Understanding research: Teachers can better understand research studies and findings by asking themselves questions such as the following while reading: Who were the students participating in the study, and do they resemble the students in my class or program? What question(s) were the researchers trying to answer? Do the conclusions that the researchers draw make sense from the information they gathered? When was the research conducted? Teachers also can discuss the research with their colleagues, either informally or during planned professional development activities. Teachers can ask their program director or the professional development specialist in their state to help them find professional development activities, such as workshops, institutes, and study circles that include research as part of the content of the professional development.

 

Evaluating research: After hearing, reading about, and understanding the research, teachers should ask themselves if the practices suggested by the research are valid for the population of students with whom they work. They can also ask themselves if the findings confirm or contradict the data that the program or teachers already have about what works with their students. They can talk with other teachers in the program or start a study group to look at the research on a specific topic.

Using research: Teachers can begin by trying out just one strategy or approach suggested by research. As they begin to use a strategy, they need to think about what criteria they will use to determine if the strategy works better, worse, or the same as the strategies they have used before. Teachers can also keep a journal of what they learned after trying out a new strategy, or join electronic discussion lists and share strategies with other teachers. (For more suggestions on journal keeping and other reflective strategies, see Florez, 2001).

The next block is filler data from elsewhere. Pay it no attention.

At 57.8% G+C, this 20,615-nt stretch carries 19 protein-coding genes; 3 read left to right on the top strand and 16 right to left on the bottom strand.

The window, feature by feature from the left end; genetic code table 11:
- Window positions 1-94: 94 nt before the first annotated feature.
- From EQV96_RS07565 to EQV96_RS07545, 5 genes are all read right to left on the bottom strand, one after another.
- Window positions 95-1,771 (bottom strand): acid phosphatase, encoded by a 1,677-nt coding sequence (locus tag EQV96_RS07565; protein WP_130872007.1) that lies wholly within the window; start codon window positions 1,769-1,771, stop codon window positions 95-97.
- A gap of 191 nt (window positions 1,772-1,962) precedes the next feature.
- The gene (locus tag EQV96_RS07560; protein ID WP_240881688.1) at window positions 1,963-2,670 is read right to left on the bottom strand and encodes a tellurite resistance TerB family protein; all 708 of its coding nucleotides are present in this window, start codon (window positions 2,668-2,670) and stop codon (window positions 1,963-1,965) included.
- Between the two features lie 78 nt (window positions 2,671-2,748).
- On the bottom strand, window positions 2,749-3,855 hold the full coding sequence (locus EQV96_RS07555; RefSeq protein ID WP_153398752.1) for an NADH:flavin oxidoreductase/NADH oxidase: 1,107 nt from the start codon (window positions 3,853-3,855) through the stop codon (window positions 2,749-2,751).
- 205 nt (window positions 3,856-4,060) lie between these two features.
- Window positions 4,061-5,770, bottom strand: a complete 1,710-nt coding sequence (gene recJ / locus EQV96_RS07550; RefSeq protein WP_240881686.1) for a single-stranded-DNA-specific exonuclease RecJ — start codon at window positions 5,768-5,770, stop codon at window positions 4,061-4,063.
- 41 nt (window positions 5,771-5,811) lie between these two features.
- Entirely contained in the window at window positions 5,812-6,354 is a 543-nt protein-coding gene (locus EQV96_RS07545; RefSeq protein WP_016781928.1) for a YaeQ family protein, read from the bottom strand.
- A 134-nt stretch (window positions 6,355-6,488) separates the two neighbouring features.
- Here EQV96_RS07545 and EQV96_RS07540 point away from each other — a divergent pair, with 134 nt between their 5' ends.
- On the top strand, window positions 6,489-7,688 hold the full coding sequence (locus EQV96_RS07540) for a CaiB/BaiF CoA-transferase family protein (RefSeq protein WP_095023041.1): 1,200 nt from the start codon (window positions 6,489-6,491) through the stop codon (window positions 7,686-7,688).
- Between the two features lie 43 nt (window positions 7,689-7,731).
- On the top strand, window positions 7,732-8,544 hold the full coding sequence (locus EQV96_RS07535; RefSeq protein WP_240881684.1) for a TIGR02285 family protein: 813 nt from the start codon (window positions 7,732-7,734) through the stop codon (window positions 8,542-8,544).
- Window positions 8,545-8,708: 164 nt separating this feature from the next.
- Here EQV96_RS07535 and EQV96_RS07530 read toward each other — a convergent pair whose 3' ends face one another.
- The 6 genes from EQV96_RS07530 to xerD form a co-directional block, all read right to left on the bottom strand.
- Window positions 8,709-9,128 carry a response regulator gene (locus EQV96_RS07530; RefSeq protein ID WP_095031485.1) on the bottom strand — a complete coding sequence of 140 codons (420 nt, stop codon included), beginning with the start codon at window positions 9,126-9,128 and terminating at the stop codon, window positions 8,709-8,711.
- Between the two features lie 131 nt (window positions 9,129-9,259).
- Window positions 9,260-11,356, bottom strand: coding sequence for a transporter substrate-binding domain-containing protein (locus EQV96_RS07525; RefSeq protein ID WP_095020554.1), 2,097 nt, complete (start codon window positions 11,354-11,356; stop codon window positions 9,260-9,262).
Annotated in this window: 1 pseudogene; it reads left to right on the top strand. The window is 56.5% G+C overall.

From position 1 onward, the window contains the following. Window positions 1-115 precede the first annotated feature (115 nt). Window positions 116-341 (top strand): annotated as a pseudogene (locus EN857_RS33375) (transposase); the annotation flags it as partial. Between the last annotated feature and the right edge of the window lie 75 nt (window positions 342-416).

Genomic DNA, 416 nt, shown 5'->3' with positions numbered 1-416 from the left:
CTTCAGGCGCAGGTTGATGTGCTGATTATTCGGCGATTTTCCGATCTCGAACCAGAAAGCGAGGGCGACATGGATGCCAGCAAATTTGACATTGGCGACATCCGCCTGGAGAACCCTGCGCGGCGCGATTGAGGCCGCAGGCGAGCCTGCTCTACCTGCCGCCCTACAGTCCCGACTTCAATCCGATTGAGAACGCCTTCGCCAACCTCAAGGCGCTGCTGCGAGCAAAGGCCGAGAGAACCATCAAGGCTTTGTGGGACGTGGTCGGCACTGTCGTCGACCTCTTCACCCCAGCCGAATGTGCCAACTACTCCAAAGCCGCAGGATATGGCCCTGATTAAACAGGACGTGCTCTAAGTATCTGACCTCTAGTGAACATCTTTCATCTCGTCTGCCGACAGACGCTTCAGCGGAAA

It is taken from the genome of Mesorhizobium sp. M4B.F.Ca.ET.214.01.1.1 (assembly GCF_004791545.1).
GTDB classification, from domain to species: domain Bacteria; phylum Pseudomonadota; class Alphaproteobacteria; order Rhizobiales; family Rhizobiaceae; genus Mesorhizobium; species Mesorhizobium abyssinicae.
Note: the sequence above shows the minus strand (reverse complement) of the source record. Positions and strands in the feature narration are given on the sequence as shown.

Conclusion

Research studies do not address all of the issues that adult ESL teachers face. Research is not likely to describe, for example, a specific strategy that a teacher can implement in class immediately. Furthermore, there are many questions that teachers have about teaching the wide range of adult students learning English; some of these questions may not be informed by research studies. The research that does exist, however, can provide information that teachers can integrate with their own and others’ professional wisdom to develop evidence-based practice. Research can also help teachers and program administrators challenge their assumptions about who their students are, how they learn, and what instructional strategies work best for them. Helping teachers become involved directly with research and researchers is an important strategy for opening up the world of research to teachers and program administrators.

References

Claussen, D. (2005). Northwest Practitioner Knowledge Institute Project report. Unpublished manuscript.

Florez, M. (2001). Reflective teaching in adult ESL settings. Washington, DC: Center for Applied Linguistics. Available: http://www.cal.org/caela/esl_resources/digests/reflect.html

Garland, J. N. (2002). Co-construction of language and activity in low-level ESL pair interactions. Unpublished MA Thesis, Portland State University, Portland, Oregon.

Garner, B., Bingman, B., Comings, J., Rowe, K., and Smith, C. (2001) Connecting research and practice. Focus on Basics, 4(D). National Center for the Study of Adult Learning and Literacy. Available: http://www.ncsall.net/index.php?id=290

Gass, S. M., Mackey, A., Pica, T., & Magnan, S. S. (1998). The role of input and interaction in second language acquisition. Modern Language Journal, 2(3) 299-307.

Grief, M. (2005). Northwest Practitioner Knowledge Institute Project report. Unpublished manuscript.